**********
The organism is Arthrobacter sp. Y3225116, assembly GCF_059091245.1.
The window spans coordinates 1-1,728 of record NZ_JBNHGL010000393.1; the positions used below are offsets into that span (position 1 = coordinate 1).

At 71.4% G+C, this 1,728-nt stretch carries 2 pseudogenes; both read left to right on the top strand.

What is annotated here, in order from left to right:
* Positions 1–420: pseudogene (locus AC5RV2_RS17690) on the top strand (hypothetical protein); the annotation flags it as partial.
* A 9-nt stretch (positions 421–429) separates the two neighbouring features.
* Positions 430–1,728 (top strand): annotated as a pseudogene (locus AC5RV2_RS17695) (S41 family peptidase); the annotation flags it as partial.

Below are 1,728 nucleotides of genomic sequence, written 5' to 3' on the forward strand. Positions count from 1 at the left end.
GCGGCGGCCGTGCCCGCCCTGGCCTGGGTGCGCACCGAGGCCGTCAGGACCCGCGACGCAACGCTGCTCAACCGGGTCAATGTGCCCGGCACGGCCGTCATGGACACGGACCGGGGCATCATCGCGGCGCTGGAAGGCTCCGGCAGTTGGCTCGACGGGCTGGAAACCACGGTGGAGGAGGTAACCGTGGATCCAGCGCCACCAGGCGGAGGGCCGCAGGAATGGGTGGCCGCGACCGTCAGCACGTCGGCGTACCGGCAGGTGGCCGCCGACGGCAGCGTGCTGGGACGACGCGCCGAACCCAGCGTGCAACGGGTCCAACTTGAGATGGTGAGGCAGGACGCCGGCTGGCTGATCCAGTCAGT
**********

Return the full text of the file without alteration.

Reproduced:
The organism is Arthrobacter sp. Y3225116, assembly GCF_059091245.1.
The window spans coordinates 1-1,728 of record NZ_JBNHGL010000393.1; the positions used below are offsets into that span (position 1 = coordinate 1).

At 71.4% G+C, this 1,728-nt stretch carries 2 pseudogenes; both read left to right on the top strand.

What is annotated here, in order from left to right:
* Positions 1–420: pseudogene (locus AC5RV2_RS17690) on the top strand (hypothetical protein); the annotation flags it as partial.
* A 9-nt stretch (positions 421–429) separates the two neighbouring features.
* Positions 430–1,728 (top strand): annotated as a pseudogene (locus AC5RV2_RS17695) (S41 family peptidase); the annotation flags it as partial.

Below are 1,728 nucleotides of genomic sequence, written 5' to 3' on the forward strand. Positions count from 1 at the left end.
GCGGCGGCCGTGCCCGCCCTGGCCTGGGTGCGCACCGAGGCCGTCAGGACCCGCGACGCAACGCTGCTCAACCGGGTCAATGTGCCCGGCACGGCCGTCATGGACACGGACCGGGGCATCATCGCGGCGCTGGAAGGCTCCGGCAGTTGGCTCGACGGGCTGGAAACCACGGTGGAGGAGGTAACCGTGGATCCAGCGCCACCAGGCGGAGGGCCGCAGGAATGGGTGGCCGCGACCGTCAGCACGTCGGCGTACCGGCAGGTGGCCGCCGACGGCAGCGTGCTGGGACGACGCGCCGAACCCAGCGTGCAACGGGTCCAACTTGAGATGGTGAGGCAGGACGCCGGCTGGCTGATCCAGTCAGT